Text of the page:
This is my way of organizing worship of Celtic deities based on the Roman or Greek deities associated with Them. After a couple generations of interaction with the conquering Romans, the Celtic speaking tribes who had the most contact with the Empire created their own versions of deities and rituals based on Roman religious practices. (Sulis Minvera is a great example.) If the tribes did that, then perhaps they also used the Roman Festival calendar to organize their offerings to different deities, like I do.
October 7th is the Roman celebration of Jupiter Fulgar (Jupiter “of the Daytime Lightning”) and Juno Curitis. Although Jupiter Tonans (“the Thunderer”) and Juno Regina fit very well for Taranus (as discussed in this post), who doesn’t want another scheduled day to honor the Gaulish sky storm God?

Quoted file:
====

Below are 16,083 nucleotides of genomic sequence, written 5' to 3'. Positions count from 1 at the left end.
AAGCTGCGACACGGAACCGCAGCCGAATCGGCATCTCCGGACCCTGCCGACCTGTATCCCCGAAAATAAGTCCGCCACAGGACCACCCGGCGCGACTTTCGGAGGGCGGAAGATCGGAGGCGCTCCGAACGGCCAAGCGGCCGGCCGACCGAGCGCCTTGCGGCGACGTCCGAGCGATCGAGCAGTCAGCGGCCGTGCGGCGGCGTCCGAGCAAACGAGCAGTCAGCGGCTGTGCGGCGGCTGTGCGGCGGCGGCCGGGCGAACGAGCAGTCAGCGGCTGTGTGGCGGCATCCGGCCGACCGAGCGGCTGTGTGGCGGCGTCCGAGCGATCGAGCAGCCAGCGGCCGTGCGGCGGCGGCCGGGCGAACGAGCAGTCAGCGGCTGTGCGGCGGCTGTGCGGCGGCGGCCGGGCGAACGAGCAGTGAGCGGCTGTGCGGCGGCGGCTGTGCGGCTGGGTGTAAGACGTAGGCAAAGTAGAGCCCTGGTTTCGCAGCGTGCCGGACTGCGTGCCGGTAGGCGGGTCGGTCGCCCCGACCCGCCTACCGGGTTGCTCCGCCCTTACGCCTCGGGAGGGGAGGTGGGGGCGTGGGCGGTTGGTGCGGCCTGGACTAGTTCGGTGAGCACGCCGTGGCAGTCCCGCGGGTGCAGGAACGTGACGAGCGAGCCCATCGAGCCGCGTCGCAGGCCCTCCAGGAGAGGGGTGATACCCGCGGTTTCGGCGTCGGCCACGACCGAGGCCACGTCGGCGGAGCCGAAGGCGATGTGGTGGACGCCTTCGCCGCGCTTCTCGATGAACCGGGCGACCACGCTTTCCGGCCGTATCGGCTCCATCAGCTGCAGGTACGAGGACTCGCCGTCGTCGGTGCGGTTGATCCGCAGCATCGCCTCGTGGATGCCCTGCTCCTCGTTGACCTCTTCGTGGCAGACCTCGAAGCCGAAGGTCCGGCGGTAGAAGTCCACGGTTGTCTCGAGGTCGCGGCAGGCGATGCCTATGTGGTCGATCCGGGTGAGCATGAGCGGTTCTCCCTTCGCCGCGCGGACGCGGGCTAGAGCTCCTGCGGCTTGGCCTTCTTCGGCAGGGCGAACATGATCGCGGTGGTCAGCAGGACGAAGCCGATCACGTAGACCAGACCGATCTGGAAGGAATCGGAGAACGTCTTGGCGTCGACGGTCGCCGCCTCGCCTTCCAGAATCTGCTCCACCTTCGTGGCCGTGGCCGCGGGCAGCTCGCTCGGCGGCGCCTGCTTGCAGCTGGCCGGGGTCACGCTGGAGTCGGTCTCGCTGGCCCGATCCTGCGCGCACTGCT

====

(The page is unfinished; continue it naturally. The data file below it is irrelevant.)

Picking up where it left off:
There’s another deity who came to mind. Lugh‘s spear of fire that never misses always seemed like lightning to me. With so many other Indo-European Gods throwing bolts of lightning, it’s odd that the Celtic people don’t appear to have such a deity. Most modern scholars consider Lug to be an ancient storm God who is associated with Odin in the Celto-Germanic culture discussed more here. (Old scholars thought He was a sun God.) The connection with agriculture is very common for Indo-European thunder storm Gods such as the most popular God in Iceland, Thor. The history of Lug is discussed more here. If you want a day for honoring Lugh, this date may make sense.